Speaking at the Delaware Library Town Hall, Dover, in January 2011, R. David Lankes spoke about ‘The future of librarianship’. R. David Lankes challenges librarians, and library staff, not to be passive as change occurs in the profession. Librarians need to be “proactive” when they encounter changes which some in the profession fear will push library professionals out of libraries in favour of dumbed down services. Change will happen whether we like it or not, so can librarians see opportunities in the change to engage more fully with “members” of the library?
This is a really inspiring talk, worth listening to a few times if you think you understood it the first time. It is just under 20 minutes on Vimeo.com, (audio from R. David Lankes website). Lankes asks ‘Are you OK with that?’ when librarians see a future in which library services are delivered not by librarians but by computers. He wants librarians to see people, “YOU”, as the centre of activity for librarians, not buildings, statistic collection, technology, or the latest computer applications. Using this idea, he changes the usual question ‘What is the future of libraries?’ into ‘What should be the future of libraries and librarians in a democracy?’ He suggests ‘The mission of librarians is to improve society through facilitating knowledge creation in their communities.”
Some great quotes I took away from from the talk include:
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The Australian Library and Information Association‘s April InCite has an interesting article by Anne Lahey (James Cook University Library, Cairns) called ‘EEI… Energise, Enthuse, Inspire.’ Anne Lahey asks:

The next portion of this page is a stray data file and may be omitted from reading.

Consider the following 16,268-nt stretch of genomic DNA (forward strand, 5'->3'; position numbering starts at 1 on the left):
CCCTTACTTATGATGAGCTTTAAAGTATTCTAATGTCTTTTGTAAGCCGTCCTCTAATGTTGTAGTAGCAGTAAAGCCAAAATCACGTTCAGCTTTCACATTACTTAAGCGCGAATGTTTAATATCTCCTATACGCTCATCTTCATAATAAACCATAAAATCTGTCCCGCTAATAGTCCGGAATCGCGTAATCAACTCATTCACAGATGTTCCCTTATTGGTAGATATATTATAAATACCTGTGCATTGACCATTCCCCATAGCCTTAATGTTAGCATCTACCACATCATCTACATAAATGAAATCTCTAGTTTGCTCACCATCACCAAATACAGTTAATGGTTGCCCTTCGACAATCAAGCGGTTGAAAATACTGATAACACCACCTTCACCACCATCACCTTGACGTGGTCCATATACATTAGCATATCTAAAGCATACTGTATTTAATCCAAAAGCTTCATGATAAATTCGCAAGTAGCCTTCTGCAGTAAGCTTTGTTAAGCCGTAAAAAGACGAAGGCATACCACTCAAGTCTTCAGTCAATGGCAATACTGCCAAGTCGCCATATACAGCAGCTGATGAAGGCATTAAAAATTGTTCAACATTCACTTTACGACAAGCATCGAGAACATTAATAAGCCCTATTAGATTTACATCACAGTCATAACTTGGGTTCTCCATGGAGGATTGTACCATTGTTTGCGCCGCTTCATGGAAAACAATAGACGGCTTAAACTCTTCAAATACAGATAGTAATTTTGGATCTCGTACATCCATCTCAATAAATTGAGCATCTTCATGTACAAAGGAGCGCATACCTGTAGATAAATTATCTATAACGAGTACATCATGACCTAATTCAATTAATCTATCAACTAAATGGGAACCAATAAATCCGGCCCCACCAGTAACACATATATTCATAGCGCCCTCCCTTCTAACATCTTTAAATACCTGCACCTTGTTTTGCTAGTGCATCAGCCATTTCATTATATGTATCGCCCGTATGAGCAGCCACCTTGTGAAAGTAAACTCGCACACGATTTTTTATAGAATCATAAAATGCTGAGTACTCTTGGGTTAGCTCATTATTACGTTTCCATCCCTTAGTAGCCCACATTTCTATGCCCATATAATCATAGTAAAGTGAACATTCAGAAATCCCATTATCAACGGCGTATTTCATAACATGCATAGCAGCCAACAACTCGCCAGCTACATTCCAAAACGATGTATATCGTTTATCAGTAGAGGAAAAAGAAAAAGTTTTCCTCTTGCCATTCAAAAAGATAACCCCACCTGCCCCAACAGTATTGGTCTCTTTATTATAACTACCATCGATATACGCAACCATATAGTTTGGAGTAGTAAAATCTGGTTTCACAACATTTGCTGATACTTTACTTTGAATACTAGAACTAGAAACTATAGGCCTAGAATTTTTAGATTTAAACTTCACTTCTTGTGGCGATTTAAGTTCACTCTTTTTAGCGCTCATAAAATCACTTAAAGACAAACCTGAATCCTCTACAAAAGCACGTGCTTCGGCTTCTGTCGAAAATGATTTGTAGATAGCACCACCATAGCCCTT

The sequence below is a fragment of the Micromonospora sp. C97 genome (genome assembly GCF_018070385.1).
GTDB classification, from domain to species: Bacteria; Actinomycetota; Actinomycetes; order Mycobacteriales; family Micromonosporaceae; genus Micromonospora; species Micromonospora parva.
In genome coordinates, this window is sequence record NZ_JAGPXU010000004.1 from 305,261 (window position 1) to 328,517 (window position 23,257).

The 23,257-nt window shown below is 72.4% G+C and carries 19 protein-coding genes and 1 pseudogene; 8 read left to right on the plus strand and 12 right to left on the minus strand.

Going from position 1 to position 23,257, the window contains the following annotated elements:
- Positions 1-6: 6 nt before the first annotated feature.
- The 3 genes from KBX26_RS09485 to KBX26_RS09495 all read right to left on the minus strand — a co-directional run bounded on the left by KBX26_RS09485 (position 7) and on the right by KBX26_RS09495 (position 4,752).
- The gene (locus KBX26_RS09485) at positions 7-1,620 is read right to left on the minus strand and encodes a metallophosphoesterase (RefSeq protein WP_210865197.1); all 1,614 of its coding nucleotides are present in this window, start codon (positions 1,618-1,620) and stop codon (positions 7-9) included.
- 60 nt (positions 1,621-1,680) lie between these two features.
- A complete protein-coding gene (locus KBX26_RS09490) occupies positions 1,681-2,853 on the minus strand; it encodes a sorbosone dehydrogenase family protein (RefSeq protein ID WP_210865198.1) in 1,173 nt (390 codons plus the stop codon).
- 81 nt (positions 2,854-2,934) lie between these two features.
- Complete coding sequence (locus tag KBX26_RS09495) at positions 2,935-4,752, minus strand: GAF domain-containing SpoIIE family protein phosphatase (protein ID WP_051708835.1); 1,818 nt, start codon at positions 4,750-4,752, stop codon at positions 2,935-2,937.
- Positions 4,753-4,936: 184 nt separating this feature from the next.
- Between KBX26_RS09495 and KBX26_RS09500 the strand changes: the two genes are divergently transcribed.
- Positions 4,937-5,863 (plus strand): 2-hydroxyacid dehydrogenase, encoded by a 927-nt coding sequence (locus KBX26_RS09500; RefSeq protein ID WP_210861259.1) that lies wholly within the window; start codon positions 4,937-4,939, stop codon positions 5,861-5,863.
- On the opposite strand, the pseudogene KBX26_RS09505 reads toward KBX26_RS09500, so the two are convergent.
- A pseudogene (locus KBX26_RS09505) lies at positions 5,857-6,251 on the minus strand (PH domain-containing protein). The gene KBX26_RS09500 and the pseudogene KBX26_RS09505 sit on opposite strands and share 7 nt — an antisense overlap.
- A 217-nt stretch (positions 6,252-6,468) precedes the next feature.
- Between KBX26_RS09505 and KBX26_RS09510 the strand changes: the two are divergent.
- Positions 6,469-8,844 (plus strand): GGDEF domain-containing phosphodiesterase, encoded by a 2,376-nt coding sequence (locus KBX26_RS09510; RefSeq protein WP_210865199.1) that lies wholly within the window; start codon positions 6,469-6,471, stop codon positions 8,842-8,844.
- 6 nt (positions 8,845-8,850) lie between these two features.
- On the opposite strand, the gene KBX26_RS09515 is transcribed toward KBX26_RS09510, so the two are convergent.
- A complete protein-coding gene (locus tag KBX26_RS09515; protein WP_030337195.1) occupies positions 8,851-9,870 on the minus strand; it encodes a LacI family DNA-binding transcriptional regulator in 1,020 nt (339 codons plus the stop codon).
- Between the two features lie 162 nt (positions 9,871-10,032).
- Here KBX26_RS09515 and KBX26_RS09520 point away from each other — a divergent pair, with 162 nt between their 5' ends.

Anne Lahey asks are we adequately training our potential library and information sector (LIS) leaders to be ready for the expectations of the future?… The ‘greying’ of the profession forces us to look at our next generation of managers, and offers us the opportunity to influence how this changing of the guard will play out.
EEI… Energise, Enthuse, Inspire / by Anne Lahey, InCite, Australian Library and Information Association, pg 19, April 2011
Bob Sutton’s ‘Work Matters’ Blog has this interesting test for the people in your workplace – The ARSE Test. Who will turn out to be the obnoxious jerks? As opposed to the people who take the time to try and make sure things actually work (and are usually labelled ‘Slow’ [we need more slow!]).
The site is also worth checking out for more information about interesting workplace issues, especially Knowledge Management issues, and Human Resources. He also has a Twitter Feed.
An article by Bob Sutton and Jeffrey Pfeffer in the Stanford Social Innovation Review outlines some of Bob Sutton’s views that:
The time has come for an evidence-based management movement. Like evidence-based medicine, evidence-based management can help managers figure out what works and what doesn’t, identify the dangerous half-truths that constitute so much of what passes for wisdom, and reject the total nonsense that too often passes for sound advice.
Act on facts not faith / Bob Sutton & Jeffrey Pfeffer, Stanford Social Innovation Review, Spring 2006, viewed 22.05.2011
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